“I don’t like spiders and snakes,” say the words of an old country music song, but they might as well say, “I don’t like spiders and snakes and math.” Researchers at Stanford University in California have determined that youngsters with math anxiety show the same neurological reactions to math as people with phobias about spiders and snakes exhibit when they come into contact with these creepy crawlers.
Luckily, these same researchers have determined that, like these phobias, math anxiety can be successfully treated with a therapy called exposure therapy. It exposes the sufferers repeatedly to the thing they fear in a safe environment. In the case of students with math anxiety, the therapy takes the form of one-on-one tutoring that employs a positive approach.
Exploring the Brain
The research team, led by Vinod Menon, a professor of psychiatry and behavioural sciences, sought to identify a biological basis for math anxiety. Using magnetic resonance imaging, they determined that when children were asked to perform basic calculations, the brain showed increased activity in the amygdala, its major fear centre, and the hippocampus, the structure that aids in the formation of new memories. The heightened activity in the amygdala interfered with the function of the brain regions involved in numerical processing.
“It’s remarkable that, although the phenomena was first identified over 50 years back, nobody had bothered to ask how math anxiety manifests itself in terms of neural activity,” Menon told the Stanford University news service. “Our findings validate math anxiety as a genuine type of stimulus- and situation-specific anxiety.”
It is possible to be good at math and still have math anxiety, but over time, those who are anxious shy away from pursuing advanced mathematics, thus limiting career options. Until recently, little effort had been placed on addressing this problem.
“Math anxiety has been under the radar,” said Kaustubh Supekar, PhD, the lead author of the study, told Science Daily. “People think it will just go away, but for many children and adults, it doesn’t.”
Tutoring to the Rescue
Lessening math anxiety is possible, however, with the help of one-on-one cognitive tutoring, the research indicated.
In their 2015 study, the Stanford team looked at 46 Grade 3 students, a critical age for acquiring basic mathematics skills. They gave each child a test to determine his/her level of math anxiety and separated them into two groups: high anxiety and lower anxiety. They also gave them neuropsychological assessments and required them to complete addition or subtraction problems while undergoing a magnetic resonance imaging (MRI) scan.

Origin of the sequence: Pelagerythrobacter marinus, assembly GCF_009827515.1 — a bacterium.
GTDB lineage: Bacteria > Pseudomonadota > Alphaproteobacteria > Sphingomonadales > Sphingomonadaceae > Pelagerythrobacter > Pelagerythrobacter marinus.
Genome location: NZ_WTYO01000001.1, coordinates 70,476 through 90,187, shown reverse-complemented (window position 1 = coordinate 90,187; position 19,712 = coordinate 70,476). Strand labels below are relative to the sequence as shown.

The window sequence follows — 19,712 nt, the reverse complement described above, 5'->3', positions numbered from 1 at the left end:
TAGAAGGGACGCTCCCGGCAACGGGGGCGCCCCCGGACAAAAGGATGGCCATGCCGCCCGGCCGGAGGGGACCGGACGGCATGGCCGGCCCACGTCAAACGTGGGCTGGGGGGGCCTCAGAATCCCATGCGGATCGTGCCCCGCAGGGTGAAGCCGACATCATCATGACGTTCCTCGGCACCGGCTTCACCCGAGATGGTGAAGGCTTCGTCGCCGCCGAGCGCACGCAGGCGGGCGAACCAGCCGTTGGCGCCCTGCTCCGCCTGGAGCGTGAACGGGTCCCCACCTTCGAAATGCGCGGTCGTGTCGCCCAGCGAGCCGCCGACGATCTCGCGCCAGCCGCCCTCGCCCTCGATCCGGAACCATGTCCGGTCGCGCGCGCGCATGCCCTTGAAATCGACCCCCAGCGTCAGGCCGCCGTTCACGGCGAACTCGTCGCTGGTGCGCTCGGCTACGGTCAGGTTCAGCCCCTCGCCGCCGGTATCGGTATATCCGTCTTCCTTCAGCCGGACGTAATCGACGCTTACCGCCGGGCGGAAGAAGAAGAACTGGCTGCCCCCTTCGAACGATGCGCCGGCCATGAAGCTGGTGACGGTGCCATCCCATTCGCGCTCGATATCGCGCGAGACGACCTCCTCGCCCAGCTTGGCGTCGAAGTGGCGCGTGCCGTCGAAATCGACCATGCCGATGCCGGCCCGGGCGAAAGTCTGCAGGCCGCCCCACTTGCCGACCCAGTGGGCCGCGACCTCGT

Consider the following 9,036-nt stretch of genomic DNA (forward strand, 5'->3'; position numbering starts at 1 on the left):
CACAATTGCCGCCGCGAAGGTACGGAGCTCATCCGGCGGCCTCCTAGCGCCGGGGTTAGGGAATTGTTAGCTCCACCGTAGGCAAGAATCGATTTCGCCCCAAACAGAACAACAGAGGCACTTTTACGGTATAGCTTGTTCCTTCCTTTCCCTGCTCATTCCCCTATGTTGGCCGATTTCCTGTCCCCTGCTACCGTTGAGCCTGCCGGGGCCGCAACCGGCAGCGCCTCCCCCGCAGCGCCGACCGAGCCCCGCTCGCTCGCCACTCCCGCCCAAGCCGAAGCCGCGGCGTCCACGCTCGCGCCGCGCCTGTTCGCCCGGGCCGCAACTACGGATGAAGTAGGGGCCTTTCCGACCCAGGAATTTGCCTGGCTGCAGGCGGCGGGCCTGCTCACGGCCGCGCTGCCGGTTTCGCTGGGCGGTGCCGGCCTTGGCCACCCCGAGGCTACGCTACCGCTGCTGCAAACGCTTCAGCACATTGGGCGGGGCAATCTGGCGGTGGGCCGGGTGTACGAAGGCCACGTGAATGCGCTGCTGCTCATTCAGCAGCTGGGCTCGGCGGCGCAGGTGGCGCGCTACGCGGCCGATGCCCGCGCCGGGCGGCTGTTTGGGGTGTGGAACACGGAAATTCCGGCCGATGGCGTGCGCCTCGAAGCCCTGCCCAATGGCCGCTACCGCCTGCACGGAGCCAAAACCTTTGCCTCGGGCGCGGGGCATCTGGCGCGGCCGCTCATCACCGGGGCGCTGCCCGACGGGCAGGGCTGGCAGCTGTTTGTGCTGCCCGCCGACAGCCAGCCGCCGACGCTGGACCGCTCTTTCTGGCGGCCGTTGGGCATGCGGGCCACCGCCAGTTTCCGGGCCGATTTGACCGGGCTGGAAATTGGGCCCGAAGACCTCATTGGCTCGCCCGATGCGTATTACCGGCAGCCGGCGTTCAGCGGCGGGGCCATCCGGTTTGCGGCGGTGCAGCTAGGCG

Next, the children were provided with 22 sessions of one-to-one tutoring that focused on addition and subtraction. All of them showed improvement in addition and subtraction at the end of the tutoring program. The youngsters with high math anxiety had reduced anxiety afterward, while the others didn’t show any difference. A follow-up MRI scan while adding or subtracting indicated that the high-anxiety students no longer displayed activity in their amygdalas, meaning that the tutoring had relieved their anxiety, rather than finding a workaround.
“It’s reassuring that we could help these children reduce anxiety by mere exposure to [math] problems,” Supekar told the Stanford news service.
The tutoring was highly personalized, Menon told National Public Radio. If a child got stuck on a particular concept, the tutor would work with the student to “get beyond the bottleneck in a non-negative, encouraging way.”
The scientists believe that more research is required to determine whether the one-on-one sessions were effective in reducing the typical anxiety partly because the students had no fear of having to perform in front of classmates or others.
Tips for Tutors, Students
Boise State University in Idaho offers a number of useful suggestions for both math tutors and students with math anxiety.
1. Guide the student through the process of doing a math problem by asking leading questions. Avoid doing the problem for the student.
2. Teach concepts, rather than just process to help the student become an independent learner. Students need to understand why something is important, rather than just following steps.
3. Encourage class attendance. Tutoring is a wonderful aid, but it is not a substitute for teaching.
4. Work in conjunction with the teacher. Don’t confuse the student by using different methods for solving problems than the teacher uses in class. Make sure you are on the “same page.”
1. Don’t use self-defeating talk. Give yourself a break! Use positive self-talk when reviewing your math abilities.
2. Don’t consider your questions dumb. There is no shame in not understanding something and there is no such thing as a bad question.
3. Don’t run away from your frustrations. Keep a journal of your math successes, your strengths, your frustrations and areas for further study.